September 22, 2019


Why Has Kamala Harris's Campaign Fizzled? (Josh Adams, 9/21/19, Quillette)

For Democrats, the current 2020 election cycle is perhaps the most important in modern history. For the party faithful, unseating Trump--a man Democrats consider to be the worst President in modern history--has become the overriding concern, even eclipsing the party's lively policy debate. One rising star, and a politician many considered would give the President a run for his money, is the junior senator from California, Kamala Harris.

Superficially, Harris looks like the party's dream candidate. She is a woman--an asset to a party animated by gender politics, concerns about diversity and still reeling from the #MeToo movement. She is also an ethnic minority (her mother is Indian, her father is Jamaican), another box ticked for a party which draws considerable support from non-whites. Her former life as a prosecutor, San Francisco district attorney and California state attorney would be a dangerous match-up for the unscrupulous Trump, who has spent more time than most avoiding a court room. Having been a senator since 2016, she is already a national political figure. She has also proved herself to be a fairly effective debater, being seen to best former Vice President Biden in previous encounters.

Despite these apparent pluses, Harris' performance in the contest has so far been lacklustre. A tussle with the frontrunner Joe Biden in the second debate saw her reach 20 percent in one Quinnipiac poll, but the bump was short-lived. At the time of writing, Harris is once again languishing in single digits.

Things have only worsened for the Senator in recent days and weeks. Following the recent third round of primary debates, Harris emerged the most damaged of all of those on stage; decreasing her pool of potential voters more than any other of the candidates, particularly among voters who prize electability. Contrary to many post-debate takes, this is not necessarily down to nascent sexism among viewers, as Elizabeth Warren managed to improve her standing among those voters at the same time.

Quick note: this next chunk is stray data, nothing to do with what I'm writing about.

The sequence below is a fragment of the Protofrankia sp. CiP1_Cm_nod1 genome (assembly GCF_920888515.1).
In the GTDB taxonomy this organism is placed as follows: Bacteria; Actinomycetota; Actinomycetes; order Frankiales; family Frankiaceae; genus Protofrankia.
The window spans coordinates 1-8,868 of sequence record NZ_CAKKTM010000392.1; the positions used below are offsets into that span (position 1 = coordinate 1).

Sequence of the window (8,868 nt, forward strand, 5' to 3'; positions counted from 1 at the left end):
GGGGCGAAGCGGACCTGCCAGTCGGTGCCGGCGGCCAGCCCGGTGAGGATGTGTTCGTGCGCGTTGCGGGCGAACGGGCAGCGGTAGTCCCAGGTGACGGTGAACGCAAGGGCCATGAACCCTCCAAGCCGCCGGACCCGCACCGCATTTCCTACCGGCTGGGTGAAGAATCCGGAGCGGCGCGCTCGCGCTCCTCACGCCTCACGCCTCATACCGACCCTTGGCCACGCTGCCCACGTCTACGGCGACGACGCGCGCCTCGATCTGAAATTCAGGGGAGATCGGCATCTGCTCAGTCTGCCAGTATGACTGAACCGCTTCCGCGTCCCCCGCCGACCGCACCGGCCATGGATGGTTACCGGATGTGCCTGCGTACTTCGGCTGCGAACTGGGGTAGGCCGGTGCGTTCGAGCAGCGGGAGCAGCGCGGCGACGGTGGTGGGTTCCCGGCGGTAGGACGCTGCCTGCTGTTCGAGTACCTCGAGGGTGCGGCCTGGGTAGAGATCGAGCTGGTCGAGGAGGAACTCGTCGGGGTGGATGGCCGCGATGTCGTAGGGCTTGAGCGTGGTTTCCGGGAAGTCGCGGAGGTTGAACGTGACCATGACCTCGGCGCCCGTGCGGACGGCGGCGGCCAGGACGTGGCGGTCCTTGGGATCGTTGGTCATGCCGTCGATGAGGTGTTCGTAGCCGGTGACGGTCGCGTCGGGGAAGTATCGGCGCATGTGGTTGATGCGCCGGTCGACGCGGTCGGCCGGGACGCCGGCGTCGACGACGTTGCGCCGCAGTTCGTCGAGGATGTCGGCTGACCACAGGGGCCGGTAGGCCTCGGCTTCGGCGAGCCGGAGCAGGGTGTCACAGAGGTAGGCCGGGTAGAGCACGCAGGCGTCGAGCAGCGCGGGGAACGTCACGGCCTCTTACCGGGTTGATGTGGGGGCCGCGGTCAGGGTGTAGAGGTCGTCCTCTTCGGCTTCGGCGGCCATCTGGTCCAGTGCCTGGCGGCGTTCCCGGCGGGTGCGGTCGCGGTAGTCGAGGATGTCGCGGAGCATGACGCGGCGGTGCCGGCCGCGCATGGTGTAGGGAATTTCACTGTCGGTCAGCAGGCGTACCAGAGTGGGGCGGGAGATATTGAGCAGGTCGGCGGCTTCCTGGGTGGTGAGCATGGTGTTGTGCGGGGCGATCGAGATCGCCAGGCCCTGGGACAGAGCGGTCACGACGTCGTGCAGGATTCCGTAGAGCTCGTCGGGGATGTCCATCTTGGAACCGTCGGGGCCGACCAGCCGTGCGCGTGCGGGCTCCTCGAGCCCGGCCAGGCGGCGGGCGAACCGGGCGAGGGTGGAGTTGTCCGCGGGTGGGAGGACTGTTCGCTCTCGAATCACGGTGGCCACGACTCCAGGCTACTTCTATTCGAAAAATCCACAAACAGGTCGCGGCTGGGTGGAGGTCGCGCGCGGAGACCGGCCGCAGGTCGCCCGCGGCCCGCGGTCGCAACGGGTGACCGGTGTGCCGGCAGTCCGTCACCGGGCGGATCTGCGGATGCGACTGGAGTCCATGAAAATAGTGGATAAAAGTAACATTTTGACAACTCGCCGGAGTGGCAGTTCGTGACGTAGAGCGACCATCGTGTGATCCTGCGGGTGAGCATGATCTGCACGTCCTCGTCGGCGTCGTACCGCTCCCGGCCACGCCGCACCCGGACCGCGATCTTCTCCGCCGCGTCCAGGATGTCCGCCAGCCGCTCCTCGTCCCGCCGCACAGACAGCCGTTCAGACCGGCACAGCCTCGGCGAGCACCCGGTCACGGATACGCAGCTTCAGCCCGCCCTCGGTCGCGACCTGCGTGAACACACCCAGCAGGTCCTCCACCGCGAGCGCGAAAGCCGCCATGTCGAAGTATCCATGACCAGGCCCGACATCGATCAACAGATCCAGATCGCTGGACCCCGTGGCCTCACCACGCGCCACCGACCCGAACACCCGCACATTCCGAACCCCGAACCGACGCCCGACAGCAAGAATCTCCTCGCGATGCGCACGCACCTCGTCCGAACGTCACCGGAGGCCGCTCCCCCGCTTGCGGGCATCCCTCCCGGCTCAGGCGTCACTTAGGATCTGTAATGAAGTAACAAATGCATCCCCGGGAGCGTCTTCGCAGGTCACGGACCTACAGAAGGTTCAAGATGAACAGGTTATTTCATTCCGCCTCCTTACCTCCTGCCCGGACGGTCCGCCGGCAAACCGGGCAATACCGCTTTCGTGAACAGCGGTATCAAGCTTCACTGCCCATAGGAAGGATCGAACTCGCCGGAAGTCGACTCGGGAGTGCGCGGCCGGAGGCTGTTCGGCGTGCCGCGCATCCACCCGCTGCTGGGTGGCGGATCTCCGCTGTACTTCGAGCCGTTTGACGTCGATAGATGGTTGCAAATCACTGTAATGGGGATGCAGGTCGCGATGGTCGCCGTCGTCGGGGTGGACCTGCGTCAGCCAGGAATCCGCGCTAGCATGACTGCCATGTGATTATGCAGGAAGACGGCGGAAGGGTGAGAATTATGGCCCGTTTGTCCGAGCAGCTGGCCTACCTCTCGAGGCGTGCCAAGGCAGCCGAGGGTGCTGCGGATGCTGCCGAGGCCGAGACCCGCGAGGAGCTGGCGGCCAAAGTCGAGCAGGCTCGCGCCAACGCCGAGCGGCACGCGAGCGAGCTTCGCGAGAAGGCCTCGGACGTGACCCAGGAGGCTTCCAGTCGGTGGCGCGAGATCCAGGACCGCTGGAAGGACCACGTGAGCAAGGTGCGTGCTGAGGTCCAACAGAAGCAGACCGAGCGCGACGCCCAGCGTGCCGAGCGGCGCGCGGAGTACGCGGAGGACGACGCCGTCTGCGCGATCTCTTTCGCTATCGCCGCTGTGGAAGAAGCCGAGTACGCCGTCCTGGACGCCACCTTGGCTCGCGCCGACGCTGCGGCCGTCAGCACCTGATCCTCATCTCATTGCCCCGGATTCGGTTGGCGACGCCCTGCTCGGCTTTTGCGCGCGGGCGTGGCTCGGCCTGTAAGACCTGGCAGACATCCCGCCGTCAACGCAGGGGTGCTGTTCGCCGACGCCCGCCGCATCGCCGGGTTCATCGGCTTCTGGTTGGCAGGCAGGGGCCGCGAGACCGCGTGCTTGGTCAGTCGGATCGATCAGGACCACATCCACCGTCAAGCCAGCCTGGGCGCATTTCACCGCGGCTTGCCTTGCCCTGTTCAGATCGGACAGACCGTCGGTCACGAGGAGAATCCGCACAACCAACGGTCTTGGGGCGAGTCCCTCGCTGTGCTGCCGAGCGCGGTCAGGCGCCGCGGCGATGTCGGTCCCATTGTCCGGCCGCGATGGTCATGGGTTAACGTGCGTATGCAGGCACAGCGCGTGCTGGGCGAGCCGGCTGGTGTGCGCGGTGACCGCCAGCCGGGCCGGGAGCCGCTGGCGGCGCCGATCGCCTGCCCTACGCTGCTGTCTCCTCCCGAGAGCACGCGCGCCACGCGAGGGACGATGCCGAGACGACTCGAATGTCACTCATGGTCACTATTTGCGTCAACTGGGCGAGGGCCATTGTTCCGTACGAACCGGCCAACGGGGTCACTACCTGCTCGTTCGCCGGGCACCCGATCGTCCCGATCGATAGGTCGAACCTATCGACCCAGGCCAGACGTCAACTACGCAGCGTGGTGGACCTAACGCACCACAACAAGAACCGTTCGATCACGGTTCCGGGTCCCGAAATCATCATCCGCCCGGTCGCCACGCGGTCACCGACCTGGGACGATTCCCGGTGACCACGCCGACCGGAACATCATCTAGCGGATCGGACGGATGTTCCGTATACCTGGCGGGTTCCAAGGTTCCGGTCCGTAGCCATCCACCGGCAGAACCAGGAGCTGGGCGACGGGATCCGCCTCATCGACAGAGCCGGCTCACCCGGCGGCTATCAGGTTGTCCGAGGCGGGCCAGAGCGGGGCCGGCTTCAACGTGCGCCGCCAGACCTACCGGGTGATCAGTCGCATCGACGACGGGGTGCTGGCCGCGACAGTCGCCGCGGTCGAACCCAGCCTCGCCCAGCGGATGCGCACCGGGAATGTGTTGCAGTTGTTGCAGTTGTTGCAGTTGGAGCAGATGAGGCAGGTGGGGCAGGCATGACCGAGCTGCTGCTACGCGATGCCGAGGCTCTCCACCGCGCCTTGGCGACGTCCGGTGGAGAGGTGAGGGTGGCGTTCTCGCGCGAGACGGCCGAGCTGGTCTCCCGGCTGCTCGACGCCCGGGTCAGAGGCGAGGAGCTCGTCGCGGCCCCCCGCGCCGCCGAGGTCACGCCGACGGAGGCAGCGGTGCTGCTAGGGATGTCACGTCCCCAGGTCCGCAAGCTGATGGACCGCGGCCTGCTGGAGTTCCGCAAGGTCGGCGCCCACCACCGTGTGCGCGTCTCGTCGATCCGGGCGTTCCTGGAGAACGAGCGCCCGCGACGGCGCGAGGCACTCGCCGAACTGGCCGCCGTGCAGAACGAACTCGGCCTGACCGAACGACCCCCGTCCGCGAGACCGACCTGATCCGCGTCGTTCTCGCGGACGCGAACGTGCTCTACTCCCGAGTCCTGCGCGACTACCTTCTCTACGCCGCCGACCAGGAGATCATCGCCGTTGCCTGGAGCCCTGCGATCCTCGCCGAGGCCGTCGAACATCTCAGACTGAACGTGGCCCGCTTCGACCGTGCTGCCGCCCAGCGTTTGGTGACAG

She has always been just the alternative to Joe Biden, because they both tick two of the three boxes of the electorate: moderate/conservative Democrats, primarily interested in winning; black voters (particularly women); and neither appeals to Progressives. Her problem is that Uncle Joe has maintained his stranglehold on the black vote and Donald's death spiral has created an environment where every candidate is electable--except, maybe, Bernie--but particularly Elizabeth Warren. It's pretty quickly becoming a two-man race and there may not be anyone left to pick up the pieces if Joe implodes, what with her and Cory Booker already on their last legs. senator Warren can pretty nearly start running her general election campaign now.  

The Challenges Ahead for Warren (Amy Walter, September 20, 2019, Cook Political Report)

Vice President Biden remains the solid favorite among older voters, African-Americans and moderate to conservative Democrats. Sen. Bernie Sanders is still the leading candidate among younger voters. Since August, Warren has made some small inroads into those demographic groups, according to CNN polling. For example, Warren gained 9 points among those over 45-years-old, while both Biden and Sanders lost ground (Biden lost four points, Sanders lost three). But, among non-white voters (Biden's core), Warren slipped two points and among 18-49-year-olds (Sanders voters), she gained just one point.

Posted by at September 22, 2019 7:50 AM